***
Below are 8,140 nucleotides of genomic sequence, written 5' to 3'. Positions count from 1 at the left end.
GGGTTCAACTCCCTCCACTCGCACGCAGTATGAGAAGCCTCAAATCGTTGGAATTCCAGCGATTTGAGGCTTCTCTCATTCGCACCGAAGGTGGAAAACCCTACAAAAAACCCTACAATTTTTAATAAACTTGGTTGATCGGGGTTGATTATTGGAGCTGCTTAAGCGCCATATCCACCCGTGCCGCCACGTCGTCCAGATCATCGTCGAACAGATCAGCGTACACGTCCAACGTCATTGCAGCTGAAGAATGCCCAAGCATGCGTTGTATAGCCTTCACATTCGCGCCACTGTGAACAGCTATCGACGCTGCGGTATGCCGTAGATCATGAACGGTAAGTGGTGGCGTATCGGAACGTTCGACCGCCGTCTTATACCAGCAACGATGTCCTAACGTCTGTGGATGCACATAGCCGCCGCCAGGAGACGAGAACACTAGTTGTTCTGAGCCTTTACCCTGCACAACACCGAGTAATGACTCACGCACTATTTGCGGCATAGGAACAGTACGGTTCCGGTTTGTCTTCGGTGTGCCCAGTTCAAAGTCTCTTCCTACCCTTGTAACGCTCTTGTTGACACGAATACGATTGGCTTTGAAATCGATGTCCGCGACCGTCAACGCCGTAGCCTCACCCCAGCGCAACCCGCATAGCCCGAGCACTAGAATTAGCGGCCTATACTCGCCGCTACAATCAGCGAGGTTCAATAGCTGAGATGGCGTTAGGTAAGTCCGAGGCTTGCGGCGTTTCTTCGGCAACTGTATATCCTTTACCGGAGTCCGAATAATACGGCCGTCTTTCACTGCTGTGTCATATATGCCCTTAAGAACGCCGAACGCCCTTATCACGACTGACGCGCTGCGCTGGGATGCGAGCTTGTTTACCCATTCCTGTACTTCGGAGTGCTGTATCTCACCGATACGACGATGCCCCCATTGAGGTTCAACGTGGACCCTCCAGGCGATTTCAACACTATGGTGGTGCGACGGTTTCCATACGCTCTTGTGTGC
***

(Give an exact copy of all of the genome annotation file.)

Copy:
Below are 8,140 nucleotides of genomic sequence, written 5' to 3'. Positions count from 1 at the left end.
GGGTTCAACTCCCTCCACTCGCACGCAGTATGAGAAGCCTCAAATCGTTGGAATTCCAGCGATTTGAGGCTTCTCTCATTCGCACCGAAGGTGGAAAACCCTACAAAAAACCCTACAATTTTTAATAAACTTGGTTGATCGGGGTTGATTATTGGAGCTGCTTAAGCGCCATATCCACCCGTGCCGCCACGTCGTCCAGATCATCGTCGAACAGATCAGCGTACACGTCCAACGTCATTGCAGCTGAAGAATGCCCAAGCATGCGTTGTATAGCCTTCACATTCGCGCCACTGTGAACAGCTATCGACGCTGCGGTATGCCGTAGATCATGAACGGTAAGTGGTGGCGTATCGGAACGTTCGACCGCCGTCTTATACCAGCAACGATGTCCTAACGTCTGTGGATGCACATAGCCGCCGCCAGGAGACGAGAACACTAGTTGTTCTGAGCCTTTACCCTGCACAACACCGAGTAATGACTCACGCACTATTTGCGGCATAGGAACAGTACGGTTCCGGTTTGTCTTCGGTGTGCCCAGTTCAAAGTCTCTTCCTACCCTTGTAACGCTCTTGTTGACACGAATACGATTGGCTTTGAAATCGATGTCCGCGACCGTCAACGCCGTAGCCTCACCCCAGCGCAACCCGCATAGCCCGAGCACTAGAATTAGCGGCCTATACTCGCCGCTACAATCAGCGAGGTTCAATAGCTGAGATGGCGTTAGGTAAGTCCGAGGCTTGCGGCGTTTCTTCGGCAACTGTATATCCTTTACCGGAGTCCGAATAATACGGCCGTCTTTCACTGCTGTGTCATATATGCCCTTAAGAACGCCGAACGCCCTTATCACGACTGACGCGCTGCGCTGGGATGCGAGCTTGTTTACCCATTCCTGTACTTCGGAGTGCTGTATCTCACCGATACGACGATGCCCCCATTGAGGTTCAACGTGGACCCTCCAGGCGATTTCAACACTATGGTGGTGCGACGGTTTCCATACGCTCTTGTGTGC